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Rotis Served Hot

by Bakul Banerjee

There’s something delightful about consuming rotis hot and as and when they are made. Bakul Banerjee’s poem gives a glimpse of the world of a mother, her children and the rotis she makes for them.

Like million mothers around,
Roti, our daily bread, defined
my mother and her discipline.
As the strict ruler of the roost,
she took mental roll-calls.
“Present,” we announced
as we sat down at the table.
Rotis would not be made
until everybody was seated.

The old, indestructible table,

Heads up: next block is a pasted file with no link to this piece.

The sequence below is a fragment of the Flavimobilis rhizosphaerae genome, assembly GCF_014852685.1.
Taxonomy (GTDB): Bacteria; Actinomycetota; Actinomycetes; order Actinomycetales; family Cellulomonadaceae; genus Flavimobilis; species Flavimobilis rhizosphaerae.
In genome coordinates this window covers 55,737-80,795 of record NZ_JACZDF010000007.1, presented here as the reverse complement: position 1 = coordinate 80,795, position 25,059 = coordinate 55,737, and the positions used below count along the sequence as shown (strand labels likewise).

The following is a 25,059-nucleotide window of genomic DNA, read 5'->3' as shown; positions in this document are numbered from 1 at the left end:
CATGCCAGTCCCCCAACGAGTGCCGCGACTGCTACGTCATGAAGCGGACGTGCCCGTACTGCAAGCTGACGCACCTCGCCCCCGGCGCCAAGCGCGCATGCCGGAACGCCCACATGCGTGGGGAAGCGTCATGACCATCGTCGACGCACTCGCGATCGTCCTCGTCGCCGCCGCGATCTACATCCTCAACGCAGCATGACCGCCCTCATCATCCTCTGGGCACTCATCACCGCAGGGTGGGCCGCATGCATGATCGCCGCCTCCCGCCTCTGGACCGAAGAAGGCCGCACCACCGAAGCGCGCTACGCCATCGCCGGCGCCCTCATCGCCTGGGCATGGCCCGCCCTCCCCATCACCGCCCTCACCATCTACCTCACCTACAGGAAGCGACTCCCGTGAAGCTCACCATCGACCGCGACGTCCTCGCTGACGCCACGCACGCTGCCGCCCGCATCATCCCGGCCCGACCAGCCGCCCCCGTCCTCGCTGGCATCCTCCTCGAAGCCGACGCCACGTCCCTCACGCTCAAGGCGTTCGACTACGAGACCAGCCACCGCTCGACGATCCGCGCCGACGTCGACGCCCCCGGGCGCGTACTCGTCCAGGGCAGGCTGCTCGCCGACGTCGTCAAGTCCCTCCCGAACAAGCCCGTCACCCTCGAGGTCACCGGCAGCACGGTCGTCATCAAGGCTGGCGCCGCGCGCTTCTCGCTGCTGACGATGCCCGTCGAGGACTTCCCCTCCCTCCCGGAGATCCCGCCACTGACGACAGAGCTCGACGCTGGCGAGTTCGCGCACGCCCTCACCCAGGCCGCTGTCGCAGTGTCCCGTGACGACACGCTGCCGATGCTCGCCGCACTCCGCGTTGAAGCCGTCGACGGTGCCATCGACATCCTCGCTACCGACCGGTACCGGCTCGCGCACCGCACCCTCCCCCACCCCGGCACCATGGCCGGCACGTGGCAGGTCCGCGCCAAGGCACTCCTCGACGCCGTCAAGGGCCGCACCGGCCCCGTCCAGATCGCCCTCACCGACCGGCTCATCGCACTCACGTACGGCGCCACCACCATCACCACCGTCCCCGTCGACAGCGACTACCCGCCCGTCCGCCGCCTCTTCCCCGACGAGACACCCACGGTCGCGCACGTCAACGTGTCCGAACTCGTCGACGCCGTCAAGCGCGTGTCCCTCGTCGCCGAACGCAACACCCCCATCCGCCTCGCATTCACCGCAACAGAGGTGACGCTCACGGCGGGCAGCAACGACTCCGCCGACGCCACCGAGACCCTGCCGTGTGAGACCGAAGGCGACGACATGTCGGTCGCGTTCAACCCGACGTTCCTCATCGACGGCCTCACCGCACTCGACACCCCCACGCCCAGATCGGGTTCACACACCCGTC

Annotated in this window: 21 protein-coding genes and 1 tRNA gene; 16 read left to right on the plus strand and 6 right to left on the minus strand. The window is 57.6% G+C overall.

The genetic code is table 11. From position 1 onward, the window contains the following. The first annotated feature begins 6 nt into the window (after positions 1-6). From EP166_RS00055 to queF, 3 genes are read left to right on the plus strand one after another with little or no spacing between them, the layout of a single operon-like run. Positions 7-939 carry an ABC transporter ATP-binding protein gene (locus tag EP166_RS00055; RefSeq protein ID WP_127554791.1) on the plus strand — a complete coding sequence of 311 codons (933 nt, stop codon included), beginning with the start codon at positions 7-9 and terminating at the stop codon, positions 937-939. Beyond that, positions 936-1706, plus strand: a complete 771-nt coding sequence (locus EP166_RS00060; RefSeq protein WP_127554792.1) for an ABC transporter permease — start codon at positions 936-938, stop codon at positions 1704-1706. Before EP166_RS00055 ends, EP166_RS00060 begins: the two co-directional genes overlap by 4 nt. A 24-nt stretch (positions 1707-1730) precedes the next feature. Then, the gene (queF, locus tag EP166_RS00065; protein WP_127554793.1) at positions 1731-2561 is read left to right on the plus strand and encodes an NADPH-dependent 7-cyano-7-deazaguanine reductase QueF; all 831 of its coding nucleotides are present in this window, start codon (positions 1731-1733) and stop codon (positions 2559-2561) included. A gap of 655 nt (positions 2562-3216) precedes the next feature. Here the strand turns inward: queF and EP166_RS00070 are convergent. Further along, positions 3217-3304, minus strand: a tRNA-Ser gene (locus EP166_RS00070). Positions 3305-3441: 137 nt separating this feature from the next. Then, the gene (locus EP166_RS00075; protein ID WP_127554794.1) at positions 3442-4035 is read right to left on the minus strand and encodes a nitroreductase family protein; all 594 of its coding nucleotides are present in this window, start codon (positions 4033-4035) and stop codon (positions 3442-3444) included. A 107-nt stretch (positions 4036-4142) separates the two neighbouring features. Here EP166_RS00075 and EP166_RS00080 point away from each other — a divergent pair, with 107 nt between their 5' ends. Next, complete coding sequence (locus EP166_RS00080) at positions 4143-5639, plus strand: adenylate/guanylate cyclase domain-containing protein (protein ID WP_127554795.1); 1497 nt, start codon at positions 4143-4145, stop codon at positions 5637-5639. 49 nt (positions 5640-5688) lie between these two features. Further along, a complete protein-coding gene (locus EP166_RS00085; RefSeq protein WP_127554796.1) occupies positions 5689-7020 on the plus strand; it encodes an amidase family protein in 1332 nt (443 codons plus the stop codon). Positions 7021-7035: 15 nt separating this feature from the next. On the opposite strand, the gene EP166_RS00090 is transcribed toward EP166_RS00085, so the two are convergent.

painted in color of lagoon blue
creaked often under the shadows
of pine trees hugging the hills.
The table swelled and made
less noise when the Monsoon
came to plains of east India.

Rotis, rolled out one by one
and roasted over the coal fire,
would puff out like footballs,
soon to collapse flat.
With bare but deft hands,
Ma would smear a smidgeon
of butter on them before
plopping them on our plates.

On special days, a bowl of
lamb curry would harmonize
with the Rotis to complete
a divine ensemble.

Award winning author and poet Bakul Banerjee, Ph.D. published her first volume of poems, titled “Synchronicity: Poems” in 2010. For the past fifteen years, her poems and stories appeared in several literary magazines and anthologies throughout U.S. and India. She lives near Chicago and received her Ph.D. degree in computational geophysics from The Johns Hopkins University, Maryland.
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